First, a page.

By KARLA POMEROY
The Make-A-Wish Foundation® has helped make wishes come true for more than 200,000 children and on Sunday a wish was granted for a 6-year-old Basin boy.
Landon Noble, son of Rory and Randi Lynn Noble, had family and friends gather at his Make-A-Wish party Sunday at his grandparents home on Antelope Street. Randi Lynn said she was looking for a bicycle or something that provide a good activity for Landon when he wanted to be outside. She said she searched for bike and respiratory problems and came across the buddy bike. On the website for the bike it suggested several foundations that help with finances and Make-A-Wish was one of the organizations.
She contacted the Cody Make-A-Wish office and about three months later they were having a party with the culminating event showing Landon his Buddy Bike. The Buddy Bike is an alternative tandem bicycle for riders of all abilities. The innovative design, which allows the younger driver to ride up front rather than behind, has safety features that provide children with special needs an opportunity for social interaction, physical exercise and physical therapy, according to the website, buddybike.com.
In addition to the tandem bike, Landon’s bike also came with a trailer. Randi Lynn said it’s the perfect bike because it’s something that will grow with him. He can move from the trailer to the front of the bike and so forth.
“I was amazed at how fast the process was,” Randi Lynn said. After making the initial contact, the Make-A-Wish Cody volunteers, Pat Chapman and Tammy Poley had to contact Landon’s physician in Denver to determine the child’s eligibility.
Landon qualified with his pulmonary hypertension. Randi Lynn said Landon was born with a double outlet right ventricle and had to have a valve repaired at 5 ½ months. At age 10 months, he was diagnosed with pulmonary hypertension in addition to a rare chromosome arrangement. She said it is so rare it’s hard to know what to expect. “It has affected some of his cognitive skills. But his pulmonary hypertension is under control right now,” Randi Lynn said, adding that they feel fortunate to live where they do with only two physicians who handle juvenile pulmonary hypertension — one in Denver and one in New York City.
According to the Make-A-Wish website, www.wish.org, children between the ages of 2 ½ to 18 are eligible for wishes. They must have been diagnosed with a progressive, degenerative or malignant condition that has placed the child’s life in jeopardy and they must not have received a wish from another wish-granting organization.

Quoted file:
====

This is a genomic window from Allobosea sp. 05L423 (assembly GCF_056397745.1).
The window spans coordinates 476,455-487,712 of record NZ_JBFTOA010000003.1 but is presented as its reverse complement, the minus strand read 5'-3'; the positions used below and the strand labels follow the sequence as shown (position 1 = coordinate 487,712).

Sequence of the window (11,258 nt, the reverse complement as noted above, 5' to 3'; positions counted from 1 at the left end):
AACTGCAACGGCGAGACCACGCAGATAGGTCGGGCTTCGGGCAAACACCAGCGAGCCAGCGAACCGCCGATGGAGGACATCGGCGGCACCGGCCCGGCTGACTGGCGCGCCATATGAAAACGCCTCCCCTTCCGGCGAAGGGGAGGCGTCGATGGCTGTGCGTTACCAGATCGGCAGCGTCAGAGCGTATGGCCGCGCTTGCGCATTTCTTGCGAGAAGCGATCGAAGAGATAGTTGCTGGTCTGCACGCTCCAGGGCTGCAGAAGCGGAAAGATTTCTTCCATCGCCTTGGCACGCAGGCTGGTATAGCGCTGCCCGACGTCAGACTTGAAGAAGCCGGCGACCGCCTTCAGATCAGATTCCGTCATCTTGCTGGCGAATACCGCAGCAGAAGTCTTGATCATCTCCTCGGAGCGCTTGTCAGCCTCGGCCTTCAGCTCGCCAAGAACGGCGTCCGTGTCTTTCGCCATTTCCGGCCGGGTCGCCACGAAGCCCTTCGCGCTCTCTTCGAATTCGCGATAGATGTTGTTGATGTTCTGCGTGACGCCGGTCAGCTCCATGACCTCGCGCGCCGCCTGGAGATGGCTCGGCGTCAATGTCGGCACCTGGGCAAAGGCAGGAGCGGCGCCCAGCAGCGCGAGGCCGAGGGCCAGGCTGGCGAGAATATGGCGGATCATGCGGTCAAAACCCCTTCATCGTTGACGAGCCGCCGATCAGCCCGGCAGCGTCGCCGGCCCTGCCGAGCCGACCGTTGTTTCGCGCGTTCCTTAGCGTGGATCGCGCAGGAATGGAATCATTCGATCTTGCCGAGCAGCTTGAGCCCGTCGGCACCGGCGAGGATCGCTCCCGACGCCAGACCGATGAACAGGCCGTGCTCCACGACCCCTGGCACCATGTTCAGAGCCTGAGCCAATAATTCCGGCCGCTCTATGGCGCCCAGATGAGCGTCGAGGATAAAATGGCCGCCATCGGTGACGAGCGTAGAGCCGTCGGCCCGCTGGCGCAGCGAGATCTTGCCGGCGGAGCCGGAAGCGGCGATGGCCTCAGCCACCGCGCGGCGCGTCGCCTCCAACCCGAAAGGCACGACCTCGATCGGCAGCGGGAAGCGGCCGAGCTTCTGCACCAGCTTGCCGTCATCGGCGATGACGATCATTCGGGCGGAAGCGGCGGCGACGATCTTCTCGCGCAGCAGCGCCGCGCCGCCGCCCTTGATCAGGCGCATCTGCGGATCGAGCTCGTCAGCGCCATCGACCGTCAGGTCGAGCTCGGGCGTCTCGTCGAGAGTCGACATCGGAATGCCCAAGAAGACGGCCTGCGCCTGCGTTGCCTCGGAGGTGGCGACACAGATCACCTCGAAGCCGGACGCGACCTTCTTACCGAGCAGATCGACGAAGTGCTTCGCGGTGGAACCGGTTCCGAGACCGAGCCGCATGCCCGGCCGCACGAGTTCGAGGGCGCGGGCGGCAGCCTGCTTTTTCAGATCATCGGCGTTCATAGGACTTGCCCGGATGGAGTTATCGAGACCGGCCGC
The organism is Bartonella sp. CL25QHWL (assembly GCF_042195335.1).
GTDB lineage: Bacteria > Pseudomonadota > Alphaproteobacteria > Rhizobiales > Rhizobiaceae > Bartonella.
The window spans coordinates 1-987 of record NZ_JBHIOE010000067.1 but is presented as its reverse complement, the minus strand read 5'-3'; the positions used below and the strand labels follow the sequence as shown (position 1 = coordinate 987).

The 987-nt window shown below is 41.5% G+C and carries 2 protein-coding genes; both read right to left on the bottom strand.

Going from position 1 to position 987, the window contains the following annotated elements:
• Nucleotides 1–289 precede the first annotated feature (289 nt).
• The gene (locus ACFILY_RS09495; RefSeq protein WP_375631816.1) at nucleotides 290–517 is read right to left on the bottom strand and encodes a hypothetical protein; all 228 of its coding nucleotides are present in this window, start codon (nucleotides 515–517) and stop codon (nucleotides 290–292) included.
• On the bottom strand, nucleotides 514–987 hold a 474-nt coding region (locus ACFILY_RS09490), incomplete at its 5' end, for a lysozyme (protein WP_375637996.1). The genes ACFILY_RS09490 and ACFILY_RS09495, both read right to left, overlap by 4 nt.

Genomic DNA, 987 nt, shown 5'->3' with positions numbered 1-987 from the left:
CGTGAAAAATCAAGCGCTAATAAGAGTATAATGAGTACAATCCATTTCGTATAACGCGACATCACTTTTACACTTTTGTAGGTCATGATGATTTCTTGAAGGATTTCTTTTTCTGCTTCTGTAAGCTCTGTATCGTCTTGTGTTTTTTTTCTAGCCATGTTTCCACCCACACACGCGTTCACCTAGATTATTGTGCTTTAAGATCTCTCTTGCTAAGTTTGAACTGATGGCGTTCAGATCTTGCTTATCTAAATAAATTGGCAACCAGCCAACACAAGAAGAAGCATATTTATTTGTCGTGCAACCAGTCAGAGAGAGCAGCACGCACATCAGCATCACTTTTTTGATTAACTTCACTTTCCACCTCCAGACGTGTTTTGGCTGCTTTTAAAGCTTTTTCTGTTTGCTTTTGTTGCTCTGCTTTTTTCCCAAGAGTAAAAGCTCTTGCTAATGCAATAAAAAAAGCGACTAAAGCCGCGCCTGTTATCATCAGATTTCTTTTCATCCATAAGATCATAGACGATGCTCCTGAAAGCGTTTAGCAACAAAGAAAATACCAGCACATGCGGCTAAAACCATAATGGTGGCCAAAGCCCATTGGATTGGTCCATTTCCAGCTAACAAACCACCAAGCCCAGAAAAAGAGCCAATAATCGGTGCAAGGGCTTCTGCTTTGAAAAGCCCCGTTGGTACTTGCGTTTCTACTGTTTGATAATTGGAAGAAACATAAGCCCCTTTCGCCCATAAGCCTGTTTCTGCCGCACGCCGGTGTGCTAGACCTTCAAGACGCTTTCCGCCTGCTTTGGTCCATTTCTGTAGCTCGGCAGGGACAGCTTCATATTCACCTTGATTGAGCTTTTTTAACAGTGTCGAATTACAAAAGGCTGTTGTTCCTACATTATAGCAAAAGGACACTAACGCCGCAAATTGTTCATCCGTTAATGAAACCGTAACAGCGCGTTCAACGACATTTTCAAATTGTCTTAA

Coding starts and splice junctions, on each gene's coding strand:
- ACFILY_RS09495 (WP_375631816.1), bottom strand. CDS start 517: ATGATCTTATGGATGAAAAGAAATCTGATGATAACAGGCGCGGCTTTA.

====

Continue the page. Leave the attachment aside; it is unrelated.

Chapman, who along with Poley, brought the numerous gifts, the cake and the Buddy Bike down to Basin for the party, said after a child receives the medical eligibility from the physician they sit down with the family to make sure the wish that has been requested is truly what the child wants.
Landon, however, can’t express his specific wants but, Randi Lynn said they explained to Chapman and Poley that “He loves to be outside and this is something that will grow with him. The bike adjusts as he grows.”
She said Sunday he was excited about the bicycle but a bit too hyped up about the party and hadn’t tried it. “We’ll work with him and we know once he gets on it we won’t be able to get him off,” she said. “Last night as he went to bed he kept asking “bike ride? Bike ride?”
In addition to the bicycle, Landon had many presents to open, all wrapped in the Make-A-Wish blue color. All centered around his favorite character Thomas The Train or the bicycle — a bike helmet, gloves and knee pads, horn, a Thomas The Train backpack, cake, T-shirt, tattoos, bandana and a conductor’s cap.
But the story isn’t just about Landon’s wish, it’s also about the Cody High School Student Council helping make his wish come true. Each year the Student Council raises funds for Make-A-Wish, the Wyoming Association of Student Council’s charity.
CHS Student Council Advisor Karen Carney said funds are raised each year during Wish Week. “A lot of people contribute.”
She said they contact Make-A-Wish each year to find a child in the Big Horn Basin and “adopt” the child’s wish by raising funds for that wish. She said if possible they invite the student to come to the school during the opening assembly of Wish Week. “It helps to put a name and face to the project,” Carney said.
She added that through a personal experience she saw the impact Make-A-Wish had on children. “It gives them a time where they don’t have to think about their illness,” she said.
Wish Week and raising funds for area children is an opportunity for the Cody students, she said to reach out to the community and make a connection.
Chapman said all of Landon’s party gifts were funded through the Cody High School Student Council fundraiser.